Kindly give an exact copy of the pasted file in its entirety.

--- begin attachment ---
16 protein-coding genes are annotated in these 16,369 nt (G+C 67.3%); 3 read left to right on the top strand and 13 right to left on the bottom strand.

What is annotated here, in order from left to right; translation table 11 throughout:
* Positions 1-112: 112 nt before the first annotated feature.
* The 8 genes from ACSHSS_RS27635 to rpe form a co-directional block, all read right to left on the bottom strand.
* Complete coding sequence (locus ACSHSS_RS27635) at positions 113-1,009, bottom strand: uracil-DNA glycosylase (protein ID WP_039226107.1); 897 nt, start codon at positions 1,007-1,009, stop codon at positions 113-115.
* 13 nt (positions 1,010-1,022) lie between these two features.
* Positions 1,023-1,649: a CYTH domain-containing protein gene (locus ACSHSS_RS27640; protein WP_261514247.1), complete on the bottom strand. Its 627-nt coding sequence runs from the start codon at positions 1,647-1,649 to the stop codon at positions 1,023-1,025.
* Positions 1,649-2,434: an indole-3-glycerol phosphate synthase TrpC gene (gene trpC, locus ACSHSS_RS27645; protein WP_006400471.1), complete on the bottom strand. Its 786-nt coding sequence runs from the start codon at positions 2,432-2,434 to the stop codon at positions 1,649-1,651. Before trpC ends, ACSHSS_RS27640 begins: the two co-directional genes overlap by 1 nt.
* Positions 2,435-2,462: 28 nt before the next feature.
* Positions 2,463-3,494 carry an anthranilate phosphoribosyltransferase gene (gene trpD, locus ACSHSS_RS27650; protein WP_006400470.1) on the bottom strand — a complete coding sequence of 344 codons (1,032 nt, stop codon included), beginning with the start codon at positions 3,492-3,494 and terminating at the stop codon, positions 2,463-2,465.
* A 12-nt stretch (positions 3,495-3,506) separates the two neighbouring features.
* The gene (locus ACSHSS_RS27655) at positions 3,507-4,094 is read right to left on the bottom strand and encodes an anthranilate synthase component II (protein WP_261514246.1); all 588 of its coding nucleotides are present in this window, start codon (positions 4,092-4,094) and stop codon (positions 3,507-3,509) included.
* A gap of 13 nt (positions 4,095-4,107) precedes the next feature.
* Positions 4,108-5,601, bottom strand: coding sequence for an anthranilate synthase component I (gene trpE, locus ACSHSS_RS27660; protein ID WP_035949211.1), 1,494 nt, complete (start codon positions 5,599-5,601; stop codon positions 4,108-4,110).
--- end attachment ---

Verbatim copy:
16 protein-coding genes are annotated in these 16,369 nt (G+C 67.3%); 3 read left to right on the top strand and 13 right to left on the bottom strand.

What is annotated here, in order from left to right; translation table 11 throughout:
* Positions 1-112: 112 nt before the first annotated feature.
* The 8 genes from ACSHSS_RS27635 to rpe form a co-directional block, all read right to left on the bottom strand.
* Complete coding sequence (locus ACSHSS_RS27635) at positions 113-1,009, bottom strand: uracil-DNA glycosylase (protein ID WP_039226107.1); 897 nt, start codon at positions 1,007-1,009, stop codon at positions 113-115.
* 13 nt (positions 1,010-1,022) lie between these two features.
* Positions 1,023-1,649: a CYTH domain-containing protein gene (locus ACSHSS_RS27640; protein WP_261514247.1), complete on the bottom strand. Its 627-nt coding sequence runs from the start codon at positions 1,647-1,649 to the stop codon at positions 1,023-1,025.
* Positions 1,649-2,434: an indole-3-glycerol phosphate synthase TrpC gene (gene trpC, locus ACSHSS_RS27645; protein WP_006400471.1), complete on the bottom strand. Its 786-nt coding sequence runs from the start codon at positions 2,432-2,434 to the stop codon at positions 1,649-1,651. Before trpC ends, ACSHSS_RS27640 begins: the two co-directional genes overlap by 1 nt.
* Positions 2,435-2,462: 28 nt before the next feature.
* Positions 2,463-3,494 carry an anthranilate phosphoribosyltransferase gene (gene trpD, locus ACSHSS_RS27650; protein WP_006400470.1) on the bottom strand — a complete coding sequence of 344 codons (1,032 nt, stop codon included), beginning with the start codon at positions 3,492-3,494 and terminating at the stop codon, positions 2,463-2,465.
* A 12-nt stretch (positions 3,495-3,506) separates the two neighbouring features.
* The gene (locus ACSHSS_RS27655) at positions 3,507-4,094 is read right to left on the bottom strand and encodes an anthranilate synthase component II (protein WP_261514246.1); all 588 of its coding nucleotides are present in this window, start codon (positions 4,092-4,094) and stop codon (positions 3,507-3,509) included.
* A gap of 13 nt (positions 4,095-4,107) precedes the next feature.
* Positions 4,108-5,601, bottom strand: coding sequence for an anthranilate synthase component I (gene trpE, locus ACSHSS_RS27660; protein ID WP_035949211.1), 1,494 nt, complete (start codon positions 5,599-5,601; stop codon positions 4,108-4,110).